It was in that context that my right hon. Friend the Member for Epsom and Ewell (Chris Grayling) announced, as Transport Secretary in March 2018, that a southern rail link to Heathrow would be the pathfinder scheme for a radical initiative to attract private sector investment and ideas into the design and construction of new railway infrastructure. That was a widely welcomed announcement, as it opened up the prospect of not just businesses but local authorities and local enterprise partnerships helping to accelerate the development of vitally needed new railways, rather than having to wait in a queue with many other existing schemes being devised within the traditional rail industry process. Now, more than ever, we need to allow the talent and expertise in the private sector to contribute to our levelling-up efforts across the country.

​Holly Mumby-Croft (Scunthorpe) (Con)

I admire my hon. Friend’s innovative approach to championing infrastructure in her constituency. Does she agree that projects like this present an excellent opportunity for steelmaking constituencies like mine in Scunthorpe, where we make a number of world-class steel products, such as rail?

Angela Richardson

I thank my hon. Friend for her intervention. I could not agree more. Now is the time to champion British steel. She is not only a champion for British Steel, but for the jobs that will bring in constituencies like hers. I would like to see that tie-up and opportunity.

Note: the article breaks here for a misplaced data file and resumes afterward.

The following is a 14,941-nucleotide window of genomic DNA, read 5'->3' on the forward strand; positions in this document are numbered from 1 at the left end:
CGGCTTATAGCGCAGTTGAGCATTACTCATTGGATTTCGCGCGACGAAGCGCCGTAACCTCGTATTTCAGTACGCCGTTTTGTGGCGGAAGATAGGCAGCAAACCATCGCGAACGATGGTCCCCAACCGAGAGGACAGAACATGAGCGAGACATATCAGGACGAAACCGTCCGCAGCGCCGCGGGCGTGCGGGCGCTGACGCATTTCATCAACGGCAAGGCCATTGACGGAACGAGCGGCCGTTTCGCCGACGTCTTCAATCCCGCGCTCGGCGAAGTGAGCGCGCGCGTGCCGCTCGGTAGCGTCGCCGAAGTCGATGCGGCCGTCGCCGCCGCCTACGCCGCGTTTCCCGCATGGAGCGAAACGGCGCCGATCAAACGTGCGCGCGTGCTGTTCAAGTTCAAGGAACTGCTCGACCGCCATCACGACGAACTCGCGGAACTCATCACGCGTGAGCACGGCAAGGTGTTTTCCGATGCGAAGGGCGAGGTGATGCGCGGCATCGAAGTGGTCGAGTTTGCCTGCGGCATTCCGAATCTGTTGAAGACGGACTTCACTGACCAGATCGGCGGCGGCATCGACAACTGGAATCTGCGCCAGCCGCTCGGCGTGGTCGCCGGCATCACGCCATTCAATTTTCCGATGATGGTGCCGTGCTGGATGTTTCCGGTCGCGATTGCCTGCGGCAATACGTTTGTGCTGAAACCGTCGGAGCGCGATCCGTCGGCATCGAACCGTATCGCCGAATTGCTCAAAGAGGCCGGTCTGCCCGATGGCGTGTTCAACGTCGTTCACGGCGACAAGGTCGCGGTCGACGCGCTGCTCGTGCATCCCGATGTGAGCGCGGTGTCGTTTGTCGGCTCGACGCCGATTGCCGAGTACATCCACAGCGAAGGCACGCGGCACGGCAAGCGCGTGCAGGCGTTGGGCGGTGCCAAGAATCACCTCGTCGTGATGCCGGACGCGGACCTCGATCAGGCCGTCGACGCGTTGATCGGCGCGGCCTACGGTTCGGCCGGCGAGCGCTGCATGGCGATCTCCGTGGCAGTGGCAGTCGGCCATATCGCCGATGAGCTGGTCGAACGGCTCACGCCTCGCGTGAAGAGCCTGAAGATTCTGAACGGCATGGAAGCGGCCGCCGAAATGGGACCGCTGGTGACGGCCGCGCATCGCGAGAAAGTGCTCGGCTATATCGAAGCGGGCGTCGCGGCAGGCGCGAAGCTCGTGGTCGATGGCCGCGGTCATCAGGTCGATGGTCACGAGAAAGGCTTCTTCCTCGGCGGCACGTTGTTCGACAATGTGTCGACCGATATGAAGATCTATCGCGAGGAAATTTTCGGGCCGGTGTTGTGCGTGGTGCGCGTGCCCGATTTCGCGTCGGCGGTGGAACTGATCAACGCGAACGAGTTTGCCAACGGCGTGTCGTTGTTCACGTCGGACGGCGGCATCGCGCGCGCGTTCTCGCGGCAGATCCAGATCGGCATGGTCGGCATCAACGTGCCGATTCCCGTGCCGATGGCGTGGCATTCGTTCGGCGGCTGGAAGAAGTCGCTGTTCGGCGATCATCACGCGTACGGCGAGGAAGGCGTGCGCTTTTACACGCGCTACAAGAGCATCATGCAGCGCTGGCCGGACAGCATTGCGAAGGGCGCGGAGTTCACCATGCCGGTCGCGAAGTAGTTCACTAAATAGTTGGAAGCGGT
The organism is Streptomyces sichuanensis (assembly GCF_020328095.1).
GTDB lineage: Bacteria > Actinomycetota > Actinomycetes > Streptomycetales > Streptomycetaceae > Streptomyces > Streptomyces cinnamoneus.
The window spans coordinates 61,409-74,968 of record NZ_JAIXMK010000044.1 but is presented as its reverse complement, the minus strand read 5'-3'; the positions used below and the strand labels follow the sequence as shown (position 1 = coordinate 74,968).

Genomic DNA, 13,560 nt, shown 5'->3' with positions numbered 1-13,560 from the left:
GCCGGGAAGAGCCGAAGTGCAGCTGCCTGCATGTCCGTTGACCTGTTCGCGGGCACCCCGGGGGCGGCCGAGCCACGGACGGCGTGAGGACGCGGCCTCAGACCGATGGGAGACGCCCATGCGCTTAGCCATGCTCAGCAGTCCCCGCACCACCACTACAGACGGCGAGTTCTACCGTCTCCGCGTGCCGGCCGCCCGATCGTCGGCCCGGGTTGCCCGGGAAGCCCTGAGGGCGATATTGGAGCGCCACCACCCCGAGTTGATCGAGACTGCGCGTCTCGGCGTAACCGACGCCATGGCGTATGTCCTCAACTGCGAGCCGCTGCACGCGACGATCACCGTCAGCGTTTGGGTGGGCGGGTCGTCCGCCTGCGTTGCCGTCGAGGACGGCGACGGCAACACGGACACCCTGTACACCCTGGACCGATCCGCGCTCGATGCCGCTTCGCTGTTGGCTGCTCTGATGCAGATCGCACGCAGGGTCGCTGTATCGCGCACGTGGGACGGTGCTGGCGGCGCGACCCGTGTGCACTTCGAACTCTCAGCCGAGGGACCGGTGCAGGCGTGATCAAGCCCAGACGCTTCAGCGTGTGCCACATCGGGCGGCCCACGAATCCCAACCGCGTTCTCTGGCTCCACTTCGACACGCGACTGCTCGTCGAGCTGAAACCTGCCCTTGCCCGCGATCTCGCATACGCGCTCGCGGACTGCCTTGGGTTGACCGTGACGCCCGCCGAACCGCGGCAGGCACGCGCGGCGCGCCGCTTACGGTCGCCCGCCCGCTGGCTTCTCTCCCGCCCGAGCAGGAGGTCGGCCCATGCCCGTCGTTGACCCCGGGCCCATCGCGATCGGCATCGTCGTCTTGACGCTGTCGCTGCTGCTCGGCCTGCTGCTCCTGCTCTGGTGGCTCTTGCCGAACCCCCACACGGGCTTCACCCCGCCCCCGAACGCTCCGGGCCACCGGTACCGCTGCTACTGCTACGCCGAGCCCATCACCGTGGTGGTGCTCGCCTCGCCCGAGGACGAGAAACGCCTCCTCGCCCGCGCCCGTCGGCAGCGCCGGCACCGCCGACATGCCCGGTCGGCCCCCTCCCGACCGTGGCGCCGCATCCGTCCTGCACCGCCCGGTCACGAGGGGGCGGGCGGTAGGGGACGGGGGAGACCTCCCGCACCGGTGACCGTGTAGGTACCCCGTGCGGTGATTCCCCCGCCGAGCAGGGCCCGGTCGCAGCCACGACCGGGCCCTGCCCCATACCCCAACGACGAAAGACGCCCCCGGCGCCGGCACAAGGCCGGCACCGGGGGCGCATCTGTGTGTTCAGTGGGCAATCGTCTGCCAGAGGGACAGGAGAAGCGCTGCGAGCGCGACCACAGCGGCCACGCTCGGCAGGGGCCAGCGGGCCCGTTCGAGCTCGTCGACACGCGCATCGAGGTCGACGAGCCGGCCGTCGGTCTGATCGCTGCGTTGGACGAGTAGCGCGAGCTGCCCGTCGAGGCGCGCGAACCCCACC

We have a style of action now that has been adopted by the new Secretary of State for Transport and his colleague, the Minister of State, Department for Transport, my hon. Friend the Member for Daventry (Chris Heaton-Harris), who is replying to the debate, to invite proposals from a range of stakeholders to reverse the Beeching-era rail closures. Sadly, however, more than two years have now elapsed since the original invitation for promoters to bring forward ideas for a southern rail link to Heathrow.

Members across the House will appreciate that the machinery of Government has been disrupted by events since March 2018, but my key question for my hon. Friend the Minister is this: when will we see full throttle applied to this project? For in truth there is no conflict between this scheme potentially benefiting south-west London, Surrey, Hampshire and the wider south of England, and the Government’s levelling-up agenda for the nations and regions of the UK. Most of the infrastructure schemes envisaged for the north, the midlands and the south-west require significant amounts of public money, but the southern rail link to Heathrow does not. Private sector investors, backed by design and construction partners, are ready to get on and build this railway. I believe we should choose one of them to do just that.

From the perspective of my own constituency of Guildford, I have been grateful for information supplied to me by the directors of Heathrow Southern Railway Ltd, whose design proposal avoids the busy level crossings at Egham, which proved so tricky for Airtrack. They envisage frequent trains from Guildford reaching terminal 5 in just 29 minutes and then continuing on to Old Oak Common for interchange with HS2 and the long-awaited Elizabeth line, before terminating at Paddington. This will be transformative for my constituents and for the capacity of Guildford and other towns similarly served, such as Woking, Basingstoke and Farnborough, to attract investment. It is little wonder, therefore, that local authorities such as Surrey and Hampshire County Councils, as well as the Enterprise M3 local enterprise partnership, want to see urgent action taken by the Government.

In conclusion, may I say to my hon. Friend the Minister that the station is waiting at Heathrow? Let us lay down the tracks, enable the building of a southern rail link to Heathrow, and stoke the engine of prosperity in Guildford and beyond.